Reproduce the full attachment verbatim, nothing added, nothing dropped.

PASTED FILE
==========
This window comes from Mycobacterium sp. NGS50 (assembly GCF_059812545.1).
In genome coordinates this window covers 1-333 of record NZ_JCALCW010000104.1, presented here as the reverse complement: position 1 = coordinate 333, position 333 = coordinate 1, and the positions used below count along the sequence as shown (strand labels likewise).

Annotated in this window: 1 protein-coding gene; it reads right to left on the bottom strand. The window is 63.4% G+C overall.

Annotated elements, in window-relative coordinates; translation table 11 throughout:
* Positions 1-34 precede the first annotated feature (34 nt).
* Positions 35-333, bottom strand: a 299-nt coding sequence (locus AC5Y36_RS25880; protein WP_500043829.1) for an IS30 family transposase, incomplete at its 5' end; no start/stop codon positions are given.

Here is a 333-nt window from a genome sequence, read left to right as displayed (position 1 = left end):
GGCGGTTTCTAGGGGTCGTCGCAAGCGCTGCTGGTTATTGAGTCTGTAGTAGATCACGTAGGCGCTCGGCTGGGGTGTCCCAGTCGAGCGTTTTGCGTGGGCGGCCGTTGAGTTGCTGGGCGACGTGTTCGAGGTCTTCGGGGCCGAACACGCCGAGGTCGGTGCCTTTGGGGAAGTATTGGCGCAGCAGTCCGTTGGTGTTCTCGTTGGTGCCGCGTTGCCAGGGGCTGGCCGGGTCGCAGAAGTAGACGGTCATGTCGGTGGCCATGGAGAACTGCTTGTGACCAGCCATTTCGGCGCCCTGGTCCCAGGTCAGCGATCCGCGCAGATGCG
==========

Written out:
This window comes from Mycobacterium sp. NGS50 (assembly GCF_059812545.1).
In genome coordinates this window covers 1-333 of record NZ_JCALCW010000104.1, presented here as the reverse complement: position 1 = coordinate 333, position 333 = coordinate 1, and the positions used below count along the sequence as shown (strand labels likewise).

Annotated in this window: 1 protein-coding gene; it reads right to left on the bottom strand. The window is 63.4% G+C overall.

Annotated elements, in window-relative coordinates; translation table 11 throughout:
* Positions 1-34 precede the first annotated feature (34 nt).
* Positions 35-333, bottom strand: a 299-nt coding sequence (locus AC5Y36_RS25880; protein WP_500043829.1) for an IS30 family transposase, incomplete at its 5' end; no start/stop codon positions are given.

Here is a 333-nt window from a genome sequence, read left to right as displayed (position 1 = left end):
GGCGGTTTCTAGGGGTCGTCGCAAGCGCTGCTGGTTATTGAGTCTGTAGTAGATCACGTAGGCGCTCGGCTGGGGTGTCCCAGTCGAGCGTTTTGCGTGGGCGGCCGTTGAGTTGCTGGGCGACGTGTTCGAGGTCTTCGGGGCCGAACACGCCGAGGTCGGTGCCTTTGGGGAAGTATTGGCGCAGCAGTCCGTTGGTGTTCTCGTTGGTGCCGCGTTGCCAGGGGCTGGCCGGGTCGCAGAAGTAGACGGTCATGTCGGTGGCCATGGAGAACTGCTTGTGACCAGCCATTTCGGCGCCCTGGTCCCAGGTCAGCGATCCGCGCAGATGCG